Regardless of birthplace or current residence, the phrase “Where are you really from?” can be belittling of an individual’s intersectional identity. How do you respond when you’re positioned as an “outsider” in the conversation?
To help us unpack this phrase, Brave Conversations with LCW Host Larry Baker (he/him) is joined by Go Beyond Co-Founder Greg Sloan (he/him), who shares his lived experience as a multi-racial business owner dedicated to helping organizations integrate purpose into their culture and strategy.
Meet Our Guest
With over 25+ years of experience in financial services, Greg (he/him) discovered the benefits of activating personal purpose in the workplace and seeks to share this knowledge with other leaders. Believing that everyone has a unique purpose that can improve the status quo, Greg founded Go Beyond, a talent development company that leverages behavioral science and technology to help companies attract, engage, and grow their people. He is a thought-leader who centers his time and energy on purpose and people, with focus on purpose in the workplace, future of work, and financial wellness.
Show Notes & Highlights
2:19 Greg describes his experience as a multi-racial American
4:25 Greg reflects on the issue of putting people in boxes
6:18 Greg advocates for bringing your authentic self and lived experiences to the workplace
8:12 Greg explains adding diversity of purpose to the concept of DEIB
10:30 Greg and Larry discuss using a problematic question to turn the conversation positively on the asker
14:24 Greg defines allyship in terms of acknowledging “hurt people hurt people”
16:59 Larry gives advice to allies trying to start a conversation
20:10 Greg shares his experience with triggering language based on lived experience
22:28 Greg describes how in the future, multi-racial identities will become the norm based on population
Larry Baker: Hello, and welcome to Decoded: Brave Conversations with LCW. I’m your host, Larry Baker, and I use he/him pronouns.
For those of you unfamiliar with LCW, we are a global DEI training, consulting, and translation firm that partners with organizations to the develop mindsets, skills, and systems to succeed in a culturally diverse world.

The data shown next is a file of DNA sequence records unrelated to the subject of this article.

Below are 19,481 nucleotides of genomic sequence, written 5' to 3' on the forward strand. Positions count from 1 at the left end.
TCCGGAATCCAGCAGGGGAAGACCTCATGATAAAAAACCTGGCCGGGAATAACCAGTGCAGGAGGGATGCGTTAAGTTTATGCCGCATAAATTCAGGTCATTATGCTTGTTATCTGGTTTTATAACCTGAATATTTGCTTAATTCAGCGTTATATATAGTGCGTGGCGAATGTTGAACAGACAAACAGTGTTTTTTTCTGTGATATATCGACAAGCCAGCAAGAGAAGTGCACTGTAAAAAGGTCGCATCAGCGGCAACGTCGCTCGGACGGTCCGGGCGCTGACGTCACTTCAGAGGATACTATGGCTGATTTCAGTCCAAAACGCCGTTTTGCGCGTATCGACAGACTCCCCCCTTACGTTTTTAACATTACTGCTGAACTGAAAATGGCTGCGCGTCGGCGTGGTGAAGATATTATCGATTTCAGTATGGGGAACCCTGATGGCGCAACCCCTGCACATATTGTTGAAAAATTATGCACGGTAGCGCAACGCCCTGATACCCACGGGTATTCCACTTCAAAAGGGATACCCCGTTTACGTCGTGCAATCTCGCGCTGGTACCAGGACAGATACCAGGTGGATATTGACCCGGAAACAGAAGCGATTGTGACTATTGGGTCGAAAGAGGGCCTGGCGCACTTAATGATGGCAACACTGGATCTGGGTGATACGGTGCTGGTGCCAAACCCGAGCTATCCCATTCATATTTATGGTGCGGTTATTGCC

This season we’re unpacking coded language in the workplace. “Coded language” refers to phrases that could be potentially masking bias, or quips that may have unintended negative impact. Each episode we’ll discuss the real meaning and implications of a new coded phrase, how it connects to larger systemic issues, and hear personal stories and tips to help us notice and call in bias.
Hello, and welcome to Decoded: Brave Conversations with L C W. Today. we’re going to talk about the phrase “Where are you really from?” So regardless of your birthplace or your current residence, this phrase “Where are you really from?” can be belittling of an individual’s intersectional identity. So how do you respond when you’re positioned as an outsider in the conversation?
To help us unpack this phrase, I am joined today by Go Beyond co-founder Greg Sloan, and I’m going to have him talk about his experiences when it comes to this particular phrase. And Greg, in your introduction, can you do us a little bit of a favor and dig into that concept just a little bit? Greg, I’m gonna yield the floor to you and tell me a little bit about yourself.
Greg Sloan: Well, thanks Larry. Thank you for having me on the show. I look forward to this conversation. You know, when I was first asked to join this and looked at this comment of “Where you’re really from?,” it kind of hit home. I live here in Atlanta, Georgia, but I am originally from Hawaii and grew up there—born and raised—and moved to Atlanta, Georgia in… let’s see, about 19 years old.
I’m currently as you mentioned the co-founder of Go Beyond. We’re an employee experience software platform, and we really are part of the conversation to help the workplace and the workforce work better together.
So in my career, particularly after arriving here in Atlanta, I had to hear this a few times because I grew up in the era of Sesame Street, where “one of these things doesn’t belong. I clearly didn’t look like I belonged in Atlanta, Georgia. And I have some of those features that most people can’t really tell where I’m originally from. And so just for the audience—I know most of this is just audio—I’m half-Asian and half-Caucasian, so I’ve been identified from a racial perspective as everything from Hispanic to Asian to Hawaiian to Black to everything in between.
So this has come up in my career more than once. And particularly when you’re somebody that recognizes you look different. Yeah. It really—what did you say—addresses or hits home to that identity. No question I experienced that in my career.
Larry Baker: Yeah. So Greg, thank you for that introduction and a little bit of background on some of your experiences. But I do wanna ask you some specific questions.
Greg Sloan: Sure.
Larry Baker: When you think of this phrase, Greg, how do you think that it connects to larger systemic issues that we face in our society?
Greg Sloan: I think that the reality is we’re taught to sort of identify people and to sort of look at others based on what our parents taught us or our grandparents taught us. And again, I’m speaking from experience growing up in Hawaii and somebody from a Japanese culture. We really were taught to identify other members in Hawaii of where their parents were originally from and where their nationality was from. And I’m not saying that this was the right thing, I’m just saying this is the way it happened in Hawaii.